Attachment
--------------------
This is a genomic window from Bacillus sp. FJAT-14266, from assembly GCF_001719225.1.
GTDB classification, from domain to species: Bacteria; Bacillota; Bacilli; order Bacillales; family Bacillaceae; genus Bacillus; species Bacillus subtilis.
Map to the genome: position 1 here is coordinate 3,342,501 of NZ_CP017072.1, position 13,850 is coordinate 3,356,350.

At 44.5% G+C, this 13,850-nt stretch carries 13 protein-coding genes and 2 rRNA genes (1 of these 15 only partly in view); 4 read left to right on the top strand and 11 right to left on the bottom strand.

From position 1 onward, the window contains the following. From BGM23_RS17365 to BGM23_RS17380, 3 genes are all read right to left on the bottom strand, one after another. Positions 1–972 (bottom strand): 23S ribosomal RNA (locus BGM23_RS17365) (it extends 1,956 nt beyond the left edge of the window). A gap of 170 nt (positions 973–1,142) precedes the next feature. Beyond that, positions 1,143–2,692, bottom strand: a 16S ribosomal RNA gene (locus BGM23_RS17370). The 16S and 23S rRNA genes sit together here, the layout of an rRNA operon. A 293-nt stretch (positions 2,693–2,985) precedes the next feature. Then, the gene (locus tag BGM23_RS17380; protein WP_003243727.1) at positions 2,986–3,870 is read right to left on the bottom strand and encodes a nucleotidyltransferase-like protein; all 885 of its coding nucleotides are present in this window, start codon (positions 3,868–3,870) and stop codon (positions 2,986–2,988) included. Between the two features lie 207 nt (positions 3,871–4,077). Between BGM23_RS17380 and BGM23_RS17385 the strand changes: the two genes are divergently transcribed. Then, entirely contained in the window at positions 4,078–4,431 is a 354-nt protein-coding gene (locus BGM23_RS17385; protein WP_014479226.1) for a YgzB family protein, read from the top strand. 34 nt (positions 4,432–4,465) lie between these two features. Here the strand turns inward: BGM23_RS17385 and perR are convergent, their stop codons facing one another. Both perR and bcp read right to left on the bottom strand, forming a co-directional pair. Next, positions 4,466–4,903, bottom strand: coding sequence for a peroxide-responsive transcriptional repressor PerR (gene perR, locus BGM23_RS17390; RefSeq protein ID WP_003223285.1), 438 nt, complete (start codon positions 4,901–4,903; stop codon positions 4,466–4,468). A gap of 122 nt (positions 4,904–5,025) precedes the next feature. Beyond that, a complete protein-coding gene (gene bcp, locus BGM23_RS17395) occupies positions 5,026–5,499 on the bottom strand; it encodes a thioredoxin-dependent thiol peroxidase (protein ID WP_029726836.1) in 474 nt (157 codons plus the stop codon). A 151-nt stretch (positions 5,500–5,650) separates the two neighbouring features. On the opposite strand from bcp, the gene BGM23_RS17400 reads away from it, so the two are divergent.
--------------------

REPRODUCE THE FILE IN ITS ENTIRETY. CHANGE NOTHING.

This is a genomic window from Bacillus sp. FJAT-14266, from assembly GCF_001719225.1.
GTDB classification, from domain to species: Bacteria; Bacillota; Bacilli; order Bacillales; family Bacillaceae; genus Bacillus; species Bacillus subtilis.
Map to the genome: position 1 here is coordinate 3,342,501 of NZ_CP017072.1, position 13,850 is coordinate 3,356,350.

At 44.5% G+C, this 13,850-nt stretch carries 13 protein-coding genes and 2 rRNA genes (1 of these 15 only partly in view); 4 read left to right on the top strand and 11 right to left on the bottom strand.

From position 1 onward, the window contains the following. From BGM23_RS17365 to BGM23_RS17380, 3 genes are all read right to left on the bottom strand, one after another. Positions 1–972 (bottom strand): 23S ribosomal RNA (locus BGM23_RS17365) (it extends 1,956 nt beyond the left edge of the window). A gap of 170 nt (positions 973–1,142) precedes the next feature. Beyond that, positions 1,143–2,692, bottom strand: a 16S ribosomal RNA gene (locus BGM23_RS17370). The 16S and 23S rRNA genes sit together here, the layout of an rRNA operon. A 293-nt stretch (positions 2,693–2,985) precedes the next feature. Then, the gene (locus tag BGM23_RS17380; protein WP_003243727.1) at positions 2,986–3,870 is read right to left on the bottom strand and encodes a nucleotidyltransferase-like protein; all 885 of its coding nucleotides are present in this window, start codon (positions 3,868–3,870) and stop codon (positions 2,986–2,988) included. Between the two features lie 207 nt (positions 3,871–4,077). Between BGM23_RS17380 and BGM23_RS17385 the strand changes: the two genes are divergently transcribed. Then, entirely contained in the window at positions 4,078–4,431 is a 354-nt protein-coding gene (locus BGM23_RS17385; protein WP_014479226.1) for a YgzB family protein, read from the top strand. 34 nt (positions 4,432–4,465) lie between these two features. Here the strand turns inward: BGM23_RS17385 and perR are convergent, their stop codons facing one another. Both perR and bcp read right to left on the bottom strand, forming a co-directional pair. Next, positions 4,466–4,903, bottom strand: coding sequence for a peroxide-responsive transcriptional repressor PerR (gene perR, locus BGM23_RS17390; RefSeq protein ID WP_003223285.1), 438 nt, complete (start codon positions 4,901–4,903; stop codon positions 4,466–4,468). A gap of 122 nt (positions 4,904–5,025) precedes the next feature. Beyond that, a complete protein-coding gene (gene bcp, locus BGM23_RS17395) occupies positions 5,026–5,499 on the bottom strand; it encodes a thioredoxin-dependent thiol peroxidase (protein ID WP_029726836.1) in 474 nt (157 codons plus the stop codon). A 151-nt stretch (positions 5,500–5,650) separates the two neighbouring features. On the opposite strand from bcp, the gene BGM23_RS17400 reads away from it, so the two are divergent.